So, What-is-the-Atonementthis is the first of a short set of blogs on a different view of God’s work, the cross, Jesus and atonement. I hope you feel they’re worthy of discussion. I’d love to hear your thought.


The Bible Literal and Inerrant

knight_errantLately, I’ve been hearing and reading of people who remark about those who take the Bible literally as if that’s a bad thing. The thing about words is what they mean and what they mean as they’re used.
“Literally” means that you adhere to the basic meaning of a text. I’m thinking there’s a lot of Christians who would take that definition as their own. They would be quite willing to say that they take the basic meaning of the Bible as what they believe. In a similar way I bet that a number of Christians would say the Bible was “inerrant” if that meant that it didn’t meander off of truth and even into bad behavior… like an “errant knight” used to wander in search of adventure. Nice for bored knights, but not for truth.
We’ve changed the meaning of these words as we used them. Now they mean “strict adherence” and “without mistake.” Both of these interpretations of these words make a host of people of any age uncomfortable.
I’ve been asked a number of times where I stand on the “inerrancy of Scripture,” and my first response is, “I don’t answer that question because I don’t know your definition of ‘inerrant.’” Then I say, before the person can tell me their definition, that “I believe the Bible is true… front to back. I believe the Bible is truebible1 and that it is the inspired word of God. I believe God will speak through it directly into my life and mind and I believe that God expects that I won’t understand it all, but will learn to trust him through it because of what I can understand.”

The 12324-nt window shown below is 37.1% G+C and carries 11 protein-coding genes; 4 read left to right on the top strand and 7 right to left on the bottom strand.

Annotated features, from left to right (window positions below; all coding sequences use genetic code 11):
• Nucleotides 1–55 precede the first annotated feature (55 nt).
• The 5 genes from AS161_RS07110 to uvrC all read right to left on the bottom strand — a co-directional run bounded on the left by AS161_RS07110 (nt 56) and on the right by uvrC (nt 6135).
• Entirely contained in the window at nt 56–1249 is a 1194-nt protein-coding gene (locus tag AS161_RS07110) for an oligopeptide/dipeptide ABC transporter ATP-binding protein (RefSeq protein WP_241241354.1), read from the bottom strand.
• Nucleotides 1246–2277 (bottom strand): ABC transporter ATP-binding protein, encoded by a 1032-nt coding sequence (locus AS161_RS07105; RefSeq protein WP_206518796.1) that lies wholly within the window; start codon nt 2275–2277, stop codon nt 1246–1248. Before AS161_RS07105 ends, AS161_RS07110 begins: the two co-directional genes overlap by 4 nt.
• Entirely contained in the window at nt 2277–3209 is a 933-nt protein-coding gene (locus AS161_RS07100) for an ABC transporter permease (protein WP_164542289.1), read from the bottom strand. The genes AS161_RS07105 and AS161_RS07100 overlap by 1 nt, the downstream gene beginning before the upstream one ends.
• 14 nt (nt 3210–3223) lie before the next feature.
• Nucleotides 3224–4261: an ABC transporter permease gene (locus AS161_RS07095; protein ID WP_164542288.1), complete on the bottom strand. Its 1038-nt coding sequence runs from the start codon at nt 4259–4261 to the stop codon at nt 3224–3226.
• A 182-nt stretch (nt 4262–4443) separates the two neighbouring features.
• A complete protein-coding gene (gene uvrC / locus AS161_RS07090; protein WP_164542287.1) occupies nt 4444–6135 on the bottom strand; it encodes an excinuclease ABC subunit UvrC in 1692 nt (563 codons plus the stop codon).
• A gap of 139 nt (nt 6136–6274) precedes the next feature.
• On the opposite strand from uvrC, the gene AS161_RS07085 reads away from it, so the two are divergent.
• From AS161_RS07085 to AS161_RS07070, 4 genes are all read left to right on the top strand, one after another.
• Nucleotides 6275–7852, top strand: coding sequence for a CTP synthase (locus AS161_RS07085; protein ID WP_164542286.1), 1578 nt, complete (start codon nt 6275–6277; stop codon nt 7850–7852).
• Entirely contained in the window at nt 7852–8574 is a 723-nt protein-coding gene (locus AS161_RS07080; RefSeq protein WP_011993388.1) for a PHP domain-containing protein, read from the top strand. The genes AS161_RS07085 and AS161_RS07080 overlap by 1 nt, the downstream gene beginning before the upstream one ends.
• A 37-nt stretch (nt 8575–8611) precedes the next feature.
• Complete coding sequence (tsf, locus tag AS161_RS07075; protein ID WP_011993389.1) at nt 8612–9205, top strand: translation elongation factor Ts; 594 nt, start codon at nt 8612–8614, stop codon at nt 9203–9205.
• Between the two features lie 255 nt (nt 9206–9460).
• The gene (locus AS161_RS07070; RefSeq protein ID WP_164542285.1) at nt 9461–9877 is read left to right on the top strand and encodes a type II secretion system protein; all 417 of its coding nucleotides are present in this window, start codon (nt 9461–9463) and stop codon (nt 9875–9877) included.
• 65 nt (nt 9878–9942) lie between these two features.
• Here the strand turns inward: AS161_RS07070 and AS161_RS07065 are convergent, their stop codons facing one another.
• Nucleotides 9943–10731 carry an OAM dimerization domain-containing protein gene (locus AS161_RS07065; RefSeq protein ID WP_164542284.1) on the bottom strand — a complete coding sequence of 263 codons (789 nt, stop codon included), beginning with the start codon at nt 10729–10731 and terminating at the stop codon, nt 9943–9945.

If someone wants something more than that then they are no longer interested in knowing me. They just want to decide whether I’m in/out, right/wrong, left/right, for/against. All of that has nothing to do with me or with what God is doing in my heart or even in the world. It also has nothing to do with the Interpreter of God’s Word – Jesus. Jesus explained that he is the one who interprets God’s Word (“You’ve heard it was said… but I tell you…” Matthew 5). I’m going with Jesus on that as well.
We have this book that God gave us so we could understand him better. God doesn’t seem to mind if we translate it into a million languages. He doesn’t seem to mind if his Word came as a diary (Nehemiah), eroticism (Song of Songs), history (e.g. I Kings), a letter (Paul), general poetry (Psalms) or a cosmic vision (Revelation). What he does seem to care about, according to Jesus, is that we don’t make it all about rules and that we don’t throw away a part (particularly when it makes us uncomfortable). He’s also clear that we get it wrong at times and need his Spirit and the community of believers to work together to provide our best, discerned understanding of it. And that discernment is primarily in how we act toward others and not about ideas. It appears that God is very much about verbs (activity) and not so big on nouns (concepts). This suggests to me, along with the example of Jesus, that he is very big on how the Book teaches us to hear God daily and obey, rather than how well we memorize and repeat it.